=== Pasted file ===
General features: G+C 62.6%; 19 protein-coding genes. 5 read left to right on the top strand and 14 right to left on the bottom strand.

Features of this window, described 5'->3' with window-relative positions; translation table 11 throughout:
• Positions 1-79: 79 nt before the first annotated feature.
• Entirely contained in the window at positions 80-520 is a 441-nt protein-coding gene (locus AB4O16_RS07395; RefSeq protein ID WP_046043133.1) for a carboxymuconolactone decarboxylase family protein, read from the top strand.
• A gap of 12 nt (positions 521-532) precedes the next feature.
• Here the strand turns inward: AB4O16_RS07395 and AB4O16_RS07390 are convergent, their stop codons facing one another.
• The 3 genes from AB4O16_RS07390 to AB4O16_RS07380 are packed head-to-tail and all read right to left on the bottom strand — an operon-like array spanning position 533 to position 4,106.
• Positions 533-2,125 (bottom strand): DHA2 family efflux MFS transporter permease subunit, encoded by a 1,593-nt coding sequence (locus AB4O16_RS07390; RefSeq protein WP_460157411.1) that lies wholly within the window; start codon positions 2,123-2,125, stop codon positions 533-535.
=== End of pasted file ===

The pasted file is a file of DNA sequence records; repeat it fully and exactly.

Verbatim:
General features: G+C 62.6%; 19 protein-coding genes. 5 read left to right on the top strand and 14 right to left on the bottom strand.

Features of this window, described 5'->3' with window-relative positions; translation table 11 throughout:
• Positions 1-79: 79 nt before the first annotated feature.
• Entirely contained in the window at positions 80-520 is a 441-nt protein-coding gene (locus AB4O16_RS07395; RefSeq protein ID WP_046043133.1) for a carboxymuconolactone decarboxylase family protein, read from the top strand.
• A gap of 12 nt (positions 521-532) precedes the next feature.
• Here the strand turns inward: AB4O16_RS07395 and AB4O16_RS07390 are convergent, their stop codons facing one another.
• The 3 genes from AB4O16_RS07390 to AB4O16_RS07380 are packed head-to-tail and all read right to left on the bottom strand — an operon-like array spanning position 533 to position 4,106.
• Positions 533-2,125 (bottom strand): DHA2 family efflux MFS transporter permease subunit, encoded by a 1,593-nt coding sequence (locus AB4O16_RS07390; RefSeq protein WP_460157411.1) that lies wholly within the window; start codon positions 2,123-2,125, stop codon positions 533-535.